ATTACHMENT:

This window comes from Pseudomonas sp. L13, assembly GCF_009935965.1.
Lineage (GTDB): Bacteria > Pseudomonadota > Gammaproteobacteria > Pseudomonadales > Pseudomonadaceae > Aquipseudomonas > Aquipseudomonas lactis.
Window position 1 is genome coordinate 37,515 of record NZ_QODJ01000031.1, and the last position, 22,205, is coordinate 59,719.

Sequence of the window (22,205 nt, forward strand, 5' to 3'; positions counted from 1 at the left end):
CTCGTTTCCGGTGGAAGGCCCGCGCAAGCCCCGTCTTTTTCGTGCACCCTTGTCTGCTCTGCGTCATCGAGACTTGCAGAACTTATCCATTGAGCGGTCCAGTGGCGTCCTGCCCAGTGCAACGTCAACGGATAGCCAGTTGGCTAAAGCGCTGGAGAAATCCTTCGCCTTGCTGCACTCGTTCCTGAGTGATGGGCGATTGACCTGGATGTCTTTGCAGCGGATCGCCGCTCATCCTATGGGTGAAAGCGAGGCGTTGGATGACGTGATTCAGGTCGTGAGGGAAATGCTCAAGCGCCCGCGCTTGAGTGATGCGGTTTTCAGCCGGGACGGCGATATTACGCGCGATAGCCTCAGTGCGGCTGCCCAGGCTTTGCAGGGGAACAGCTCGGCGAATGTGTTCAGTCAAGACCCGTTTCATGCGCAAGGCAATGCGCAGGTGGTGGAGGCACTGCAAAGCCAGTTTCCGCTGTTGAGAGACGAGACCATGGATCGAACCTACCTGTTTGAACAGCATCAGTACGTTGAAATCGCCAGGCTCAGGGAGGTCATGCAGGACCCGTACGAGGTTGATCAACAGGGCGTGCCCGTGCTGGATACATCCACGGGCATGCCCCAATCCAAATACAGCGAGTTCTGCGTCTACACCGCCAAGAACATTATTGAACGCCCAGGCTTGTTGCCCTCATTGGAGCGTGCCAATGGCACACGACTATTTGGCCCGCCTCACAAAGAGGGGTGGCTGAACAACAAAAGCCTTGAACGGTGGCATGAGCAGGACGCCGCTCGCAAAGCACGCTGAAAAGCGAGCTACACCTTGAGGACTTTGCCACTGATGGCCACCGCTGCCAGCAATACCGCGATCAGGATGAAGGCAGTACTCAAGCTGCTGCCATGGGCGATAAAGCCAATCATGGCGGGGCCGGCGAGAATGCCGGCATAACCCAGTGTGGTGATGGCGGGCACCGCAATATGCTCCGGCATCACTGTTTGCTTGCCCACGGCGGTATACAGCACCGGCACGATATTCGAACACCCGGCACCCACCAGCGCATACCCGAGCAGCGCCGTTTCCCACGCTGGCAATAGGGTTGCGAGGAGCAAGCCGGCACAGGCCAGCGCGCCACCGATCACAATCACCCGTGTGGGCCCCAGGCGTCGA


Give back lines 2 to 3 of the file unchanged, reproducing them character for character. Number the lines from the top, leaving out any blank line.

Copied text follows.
Lineage (GTDB): Bacteria > Pseudomonadota > Gammaproteobacteria > Pseudomonadales > Pseudomonadaceae > Aquipseudomonas > Aquipseudomonas lactis.
Window position 1 is genome coordinate 37,515 of record NZ_QODJ01000031.1, and the last position, 22,205, is coordinate 59,719.